Giant salamanders released into NY streams - Mid-South News, Weather, Traffic and Sports | FOX13

Eastern hellbender

Giant salamanders released into NY streams

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An Eastern hellbender being released. (Photo by Max Pulsinelli | Wildlife Conservation Society) An Eastern hellbender being released. (Photo by Max Pulsinelli | Wildlife Conservation Society)
An Eastern hellbender in a zoo habitat. (Photo by Julie Larsen Maher | Wildlife Conservation Society) An Eastern hellbender in a zoo habitat. (Photo by Julie Larsen Maher | Wildlife Conservation Society)
NEW YORK (MYFOXNY) -

Animal experts from the Bronx Zoo, the Buffalo Zoo, and the state's Environmental Conservation Department have released some large salamanders into streams in the western part of the state, according to the Wildlife Conservation Society.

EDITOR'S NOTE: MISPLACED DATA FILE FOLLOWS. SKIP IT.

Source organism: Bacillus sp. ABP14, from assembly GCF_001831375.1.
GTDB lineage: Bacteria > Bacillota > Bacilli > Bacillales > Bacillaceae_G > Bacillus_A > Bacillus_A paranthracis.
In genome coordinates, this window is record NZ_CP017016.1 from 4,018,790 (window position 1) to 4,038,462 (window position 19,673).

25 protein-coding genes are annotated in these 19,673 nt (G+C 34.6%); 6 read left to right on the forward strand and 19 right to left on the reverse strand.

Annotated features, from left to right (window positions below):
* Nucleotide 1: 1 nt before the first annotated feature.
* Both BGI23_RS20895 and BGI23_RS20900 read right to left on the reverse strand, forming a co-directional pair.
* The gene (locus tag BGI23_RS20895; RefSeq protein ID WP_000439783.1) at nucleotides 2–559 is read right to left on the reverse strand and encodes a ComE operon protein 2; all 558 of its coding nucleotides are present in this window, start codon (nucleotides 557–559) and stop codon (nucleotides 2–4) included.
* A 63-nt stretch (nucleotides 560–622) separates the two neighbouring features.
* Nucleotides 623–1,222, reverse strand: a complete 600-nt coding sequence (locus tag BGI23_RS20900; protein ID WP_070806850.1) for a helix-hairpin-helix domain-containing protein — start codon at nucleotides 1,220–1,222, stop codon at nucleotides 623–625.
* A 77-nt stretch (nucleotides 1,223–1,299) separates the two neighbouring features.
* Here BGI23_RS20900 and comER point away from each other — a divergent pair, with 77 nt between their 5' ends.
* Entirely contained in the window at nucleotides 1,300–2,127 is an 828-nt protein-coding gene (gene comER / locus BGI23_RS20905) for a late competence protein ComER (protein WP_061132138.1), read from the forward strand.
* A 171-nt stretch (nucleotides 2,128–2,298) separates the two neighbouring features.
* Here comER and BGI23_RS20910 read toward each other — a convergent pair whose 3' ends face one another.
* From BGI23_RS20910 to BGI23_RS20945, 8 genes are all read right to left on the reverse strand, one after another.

"We are proud to partner with the New York DEC and Buffalo Zoo on this exciting release of Eastern hellbenders into the wild," said Jim Breheny, Director of the Bronx Zoo. "This collaboration underscores the important contributions zoos are making to the conservation of wildlife in their native habitat."

The Eastern hellbender is one of the largest species of salamander in the world. They are also known by the colorful names devil dogs, Allegheny alligators, and snot otters.

The project began in 2009 when DEC workers collected the salamander eggs from the Allegheny River drainage. The eggs then hatched at the Buffalo Zoo, and the young amphibians were raised at a facility at the Bronx Zoo away from the exhibits, WCS said.

The workers released 38 hellbenders, which were tagged with tiny chips under the skin, under submerged rocks, giving them the best chance of survival, in the same area that the eggs came from.

New York considers the hellbender a species of "Special Concern" because populations are declining. WCS said disease, pollution, and habitat destruction have contributed to that decline.

Hellbenders -- which have flattened heads and bodies, small eyes, and slimy, wrinkly skin -- usually hide under large rocks in rocky, fast-flowing streams, WCS said. Adults can grow to about two feet long.

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